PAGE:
Jordan, a senior at San Francisco State University, pretty much says it all. “Guess what everyone! I love anal sex! Get over it!” she says. “Me and my friend group are very vocal about our sex lives, and even then I know sometimes I’m being looked at funny if I talk about my positive experiences with anal.”

    In 2010, The Journal of Sexual Medicine released a study that found that more than 40 percent of women in their early twenties had tried anal sex. If that many young women are doing it, why are we still acting squeamish about it? Men and women both confess that it’s deeply pleasurable if you have a good experience, and it also grows intimacy. Butt play is pretty common practice, but by not talking about it we’re making it taboo and shameful.

    If anal is something you want to try and you explore it in a safe and healthy way, do it! And don’t be afraid to talk about it either. Sharing your best butt tips with your friends during your late-night Sex and the City-esque gossip is going to be spreading a positive anal environment.

    2. Period sex

    If you’re ashamed of your period or think you’re gross because of it, you need to conquer that way of thinking. Our patriarchal system taught you that, but we here at Her Campus are here to tell you that your period is normal and nothing to be sheepish about. If your partner thinks your period is gross too, you need to sit them down for a real talk conversation. Your uterus is going to shed once a month for most of your life, so it’s time accept that. More importantly we need to learn that period sex is okay. Not everyone goes faint at the sight of blood, and if you’re feeling horny, then being on your period doesn’t have to be a sexual barrier.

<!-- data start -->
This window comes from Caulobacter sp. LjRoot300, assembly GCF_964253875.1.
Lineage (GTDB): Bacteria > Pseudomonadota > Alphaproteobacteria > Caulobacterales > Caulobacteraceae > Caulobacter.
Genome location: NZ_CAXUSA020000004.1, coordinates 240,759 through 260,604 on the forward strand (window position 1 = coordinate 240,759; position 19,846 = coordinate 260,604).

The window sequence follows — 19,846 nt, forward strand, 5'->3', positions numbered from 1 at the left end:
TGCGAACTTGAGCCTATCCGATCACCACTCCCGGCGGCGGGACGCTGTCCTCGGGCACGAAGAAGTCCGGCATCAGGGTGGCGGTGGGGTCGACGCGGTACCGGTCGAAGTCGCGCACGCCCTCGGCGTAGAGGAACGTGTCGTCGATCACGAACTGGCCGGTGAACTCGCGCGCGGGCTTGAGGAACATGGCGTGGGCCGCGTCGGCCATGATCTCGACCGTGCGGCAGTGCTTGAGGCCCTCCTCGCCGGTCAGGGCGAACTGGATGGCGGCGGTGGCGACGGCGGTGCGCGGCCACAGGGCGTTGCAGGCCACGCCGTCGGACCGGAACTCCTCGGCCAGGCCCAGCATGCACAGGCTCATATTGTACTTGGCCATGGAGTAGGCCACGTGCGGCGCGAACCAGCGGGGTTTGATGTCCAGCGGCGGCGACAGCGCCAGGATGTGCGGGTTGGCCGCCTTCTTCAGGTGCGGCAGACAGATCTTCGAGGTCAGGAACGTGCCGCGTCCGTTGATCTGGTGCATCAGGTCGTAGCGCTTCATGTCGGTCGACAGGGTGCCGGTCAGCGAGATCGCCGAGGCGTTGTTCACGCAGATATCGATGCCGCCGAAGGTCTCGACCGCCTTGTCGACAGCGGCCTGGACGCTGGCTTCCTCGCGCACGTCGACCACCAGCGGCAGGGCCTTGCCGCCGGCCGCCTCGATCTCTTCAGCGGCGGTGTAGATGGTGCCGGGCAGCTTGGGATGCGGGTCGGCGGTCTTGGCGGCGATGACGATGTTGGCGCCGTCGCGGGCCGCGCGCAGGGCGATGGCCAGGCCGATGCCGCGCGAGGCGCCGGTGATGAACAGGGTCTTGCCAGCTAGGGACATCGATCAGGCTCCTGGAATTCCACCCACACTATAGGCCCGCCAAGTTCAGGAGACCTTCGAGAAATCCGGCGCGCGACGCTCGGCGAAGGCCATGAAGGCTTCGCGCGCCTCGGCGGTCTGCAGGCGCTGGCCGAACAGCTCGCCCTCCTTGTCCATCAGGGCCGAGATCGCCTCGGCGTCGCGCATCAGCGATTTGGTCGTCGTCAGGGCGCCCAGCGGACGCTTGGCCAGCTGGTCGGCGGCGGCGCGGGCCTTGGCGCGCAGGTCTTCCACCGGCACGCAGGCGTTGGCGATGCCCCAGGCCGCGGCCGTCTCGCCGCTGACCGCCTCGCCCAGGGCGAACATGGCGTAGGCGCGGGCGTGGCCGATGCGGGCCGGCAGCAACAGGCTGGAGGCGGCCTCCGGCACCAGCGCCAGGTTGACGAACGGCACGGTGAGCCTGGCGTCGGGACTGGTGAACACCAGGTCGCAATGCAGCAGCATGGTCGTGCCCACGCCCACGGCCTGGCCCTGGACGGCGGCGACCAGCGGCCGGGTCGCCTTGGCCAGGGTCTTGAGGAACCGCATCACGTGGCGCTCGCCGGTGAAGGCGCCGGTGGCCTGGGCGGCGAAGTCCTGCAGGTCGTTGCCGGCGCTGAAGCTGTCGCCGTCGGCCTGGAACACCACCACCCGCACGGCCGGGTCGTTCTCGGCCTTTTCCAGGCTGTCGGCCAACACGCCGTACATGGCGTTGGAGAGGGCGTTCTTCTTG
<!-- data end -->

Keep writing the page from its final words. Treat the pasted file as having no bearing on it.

Avery, a senior at Purdue University, shares her take on the taboo of period sex. “I’ve had sex a few times on my period and I honestly think it feels better,” she says. “I usually want sex way more when I’m on my period. Also, if you’re not into period sex, then no pressure, but don’t turn your nose up at people who do it.”

    If you’re in the mood to spice up that time of the month with some pleasure, enjoy yourself! Tbh, we have a lot more to worry about in college than freaking out about period sex.

    Related: What Every Woman Should Know About Period Sex

    3. Body hair

    We’ve shaved body hair out of our lives because apparently “sexy” in our society means looking like a hairless cat. However, as body positive college women, can we please end this? Whether the hair is in your pubic area or in your armpits, by the time you get to college, body hair is something you need to get comfortable with, especially in terms of sex.

    When you’re trying to study for finals, work, feed yourself and fit in an hour each day to watch Gossip Girl, shaving gets rightly pushed to the back of the priority list. While we totally back up our girls who feel sexier clean-shaven, know that feeling pressure to be constantly as smooth as a Barbie doll should be considered more taboo than having stubble like a normal person. Shaving is a behavior ingrained in us, but it doesn’t have to be the rule for everyone.